A former executive who said she was defamed by her job performance review has come up empty-handed, after winning one of the largest verdicts in 2005.
Cynthia Hyland had been with defense contractor Raytheon Corporation for 21 years and served as a senior vice president prior to being fired in 2003 after the business unit she led lost money. In 2005, a Fairfax County jury awarded Hyland $3.5 million in a suit alleging the company president made defamatory remarks in Hyland’s performance evaluation.
Fairfax Circuit Court Judge Arthur Vieregg reduced the $2 million punitive damage award to the statutory cap of $350,000, and the case went up on appeal.
In March 2007, the Supreme Court of Virginia reversed Hyland’s $1.85 million award, saying that only two of the five allegedly defamatory statements cited by Hyland could support the jury verdict. The justices sent the case back for another look at the factual accuracy of statements relating to Hyland’s role in the bidding process for two government contacts and her team’s being “off plan” on their financial targets.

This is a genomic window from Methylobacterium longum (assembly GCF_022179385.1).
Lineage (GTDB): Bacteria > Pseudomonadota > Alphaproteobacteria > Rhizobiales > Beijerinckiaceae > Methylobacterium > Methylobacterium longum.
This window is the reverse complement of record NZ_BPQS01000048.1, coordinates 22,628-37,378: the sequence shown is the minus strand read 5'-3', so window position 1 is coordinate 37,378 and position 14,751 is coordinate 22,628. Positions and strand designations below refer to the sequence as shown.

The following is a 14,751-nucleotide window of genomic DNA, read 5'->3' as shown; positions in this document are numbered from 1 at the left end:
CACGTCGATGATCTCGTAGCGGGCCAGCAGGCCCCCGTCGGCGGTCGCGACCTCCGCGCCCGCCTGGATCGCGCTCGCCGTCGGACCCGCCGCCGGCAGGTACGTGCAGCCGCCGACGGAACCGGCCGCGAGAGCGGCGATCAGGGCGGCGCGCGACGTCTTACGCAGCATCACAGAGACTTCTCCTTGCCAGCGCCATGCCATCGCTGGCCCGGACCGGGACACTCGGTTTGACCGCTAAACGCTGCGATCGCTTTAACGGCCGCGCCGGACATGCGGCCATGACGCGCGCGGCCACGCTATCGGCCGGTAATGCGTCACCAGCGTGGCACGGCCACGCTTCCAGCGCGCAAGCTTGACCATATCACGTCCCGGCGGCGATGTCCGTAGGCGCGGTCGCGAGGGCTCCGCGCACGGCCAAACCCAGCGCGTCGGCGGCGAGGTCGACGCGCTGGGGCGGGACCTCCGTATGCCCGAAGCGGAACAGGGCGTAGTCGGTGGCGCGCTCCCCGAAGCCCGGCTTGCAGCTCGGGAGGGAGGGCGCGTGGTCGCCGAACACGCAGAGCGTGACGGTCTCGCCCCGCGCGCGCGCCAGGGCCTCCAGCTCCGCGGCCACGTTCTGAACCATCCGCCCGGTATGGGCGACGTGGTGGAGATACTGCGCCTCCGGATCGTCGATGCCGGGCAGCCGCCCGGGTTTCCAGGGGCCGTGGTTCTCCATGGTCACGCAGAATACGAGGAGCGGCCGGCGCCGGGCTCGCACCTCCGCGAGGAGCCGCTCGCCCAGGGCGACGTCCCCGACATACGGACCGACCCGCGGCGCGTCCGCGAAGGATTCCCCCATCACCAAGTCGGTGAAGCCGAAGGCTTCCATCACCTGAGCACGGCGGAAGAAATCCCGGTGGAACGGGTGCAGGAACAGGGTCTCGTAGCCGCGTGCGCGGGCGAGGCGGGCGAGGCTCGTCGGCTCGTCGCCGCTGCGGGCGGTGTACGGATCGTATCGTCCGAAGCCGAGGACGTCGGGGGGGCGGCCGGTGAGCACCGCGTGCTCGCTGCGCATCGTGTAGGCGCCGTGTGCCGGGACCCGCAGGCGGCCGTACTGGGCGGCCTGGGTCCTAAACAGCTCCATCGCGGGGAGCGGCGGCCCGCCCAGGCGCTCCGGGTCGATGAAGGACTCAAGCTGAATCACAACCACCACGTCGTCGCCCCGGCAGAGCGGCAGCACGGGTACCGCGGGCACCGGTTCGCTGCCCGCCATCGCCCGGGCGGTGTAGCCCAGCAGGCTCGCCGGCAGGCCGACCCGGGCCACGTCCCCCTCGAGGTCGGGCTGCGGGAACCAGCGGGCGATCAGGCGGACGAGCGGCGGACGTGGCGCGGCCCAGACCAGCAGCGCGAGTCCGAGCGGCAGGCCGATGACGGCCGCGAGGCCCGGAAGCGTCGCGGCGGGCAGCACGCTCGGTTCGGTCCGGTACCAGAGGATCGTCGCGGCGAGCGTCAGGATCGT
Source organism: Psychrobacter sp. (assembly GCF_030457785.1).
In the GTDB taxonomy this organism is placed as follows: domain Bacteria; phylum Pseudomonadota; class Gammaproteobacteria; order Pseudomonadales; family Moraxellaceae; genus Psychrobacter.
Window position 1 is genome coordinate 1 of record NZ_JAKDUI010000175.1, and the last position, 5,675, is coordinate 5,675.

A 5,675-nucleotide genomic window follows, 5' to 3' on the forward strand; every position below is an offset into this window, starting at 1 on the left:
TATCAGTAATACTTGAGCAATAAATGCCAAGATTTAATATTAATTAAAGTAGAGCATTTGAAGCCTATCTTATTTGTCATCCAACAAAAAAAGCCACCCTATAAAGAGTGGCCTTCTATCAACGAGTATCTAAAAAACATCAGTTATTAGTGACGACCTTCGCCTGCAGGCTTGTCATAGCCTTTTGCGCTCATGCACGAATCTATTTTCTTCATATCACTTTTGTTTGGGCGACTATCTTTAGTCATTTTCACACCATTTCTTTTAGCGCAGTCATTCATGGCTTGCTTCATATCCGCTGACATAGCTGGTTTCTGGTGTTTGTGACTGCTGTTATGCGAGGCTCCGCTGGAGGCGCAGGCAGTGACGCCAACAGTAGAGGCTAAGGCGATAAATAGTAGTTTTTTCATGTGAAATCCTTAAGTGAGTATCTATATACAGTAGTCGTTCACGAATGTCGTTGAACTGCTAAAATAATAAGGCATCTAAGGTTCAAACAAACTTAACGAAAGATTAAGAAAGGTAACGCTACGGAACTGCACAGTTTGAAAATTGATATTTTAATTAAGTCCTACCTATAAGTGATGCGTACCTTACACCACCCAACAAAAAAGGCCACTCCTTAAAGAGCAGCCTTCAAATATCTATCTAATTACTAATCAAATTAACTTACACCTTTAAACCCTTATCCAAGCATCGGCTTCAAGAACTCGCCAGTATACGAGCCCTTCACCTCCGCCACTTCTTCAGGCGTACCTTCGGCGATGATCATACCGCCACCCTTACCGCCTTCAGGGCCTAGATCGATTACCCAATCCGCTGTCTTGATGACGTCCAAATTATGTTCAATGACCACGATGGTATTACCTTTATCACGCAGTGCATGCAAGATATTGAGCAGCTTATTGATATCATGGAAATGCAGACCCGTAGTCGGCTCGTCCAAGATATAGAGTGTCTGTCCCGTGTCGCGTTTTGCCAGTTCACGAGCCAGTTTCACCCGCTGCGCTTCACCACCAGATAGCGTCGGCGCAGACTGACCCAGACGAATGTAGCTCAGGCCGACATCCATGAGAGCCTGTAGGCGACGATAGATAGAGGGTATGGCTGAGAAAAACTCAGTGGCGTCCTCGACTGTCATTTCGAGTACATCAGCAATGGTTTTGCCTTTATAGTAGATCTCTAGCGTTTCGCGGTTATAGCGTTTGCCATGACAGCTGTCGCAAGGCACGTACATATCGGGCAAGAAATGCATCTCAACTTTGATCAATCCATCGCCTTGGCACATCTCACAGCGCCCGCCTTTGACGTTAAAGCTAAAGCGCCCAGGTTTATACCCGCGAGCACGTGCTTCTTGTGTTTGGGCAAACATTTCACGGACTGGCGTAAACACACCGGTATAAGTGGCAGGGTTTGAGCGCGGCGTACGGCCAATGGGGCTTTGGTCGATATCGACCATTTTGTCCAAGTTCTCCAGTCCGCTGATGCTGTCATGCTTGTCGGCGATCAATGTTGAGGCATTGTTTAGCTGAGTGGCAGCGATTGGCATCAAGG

Last month, Vieregg granted summary judgment for Raytheon and its president in Hyland v. Raytheon Technical Services, saying Hyland admitted that she oversaw or was the project manager for the two government contracts at issue and was responsible for identified financial losses.
Neither statement identified by the Supreme Court was defamatory, the circuit court said.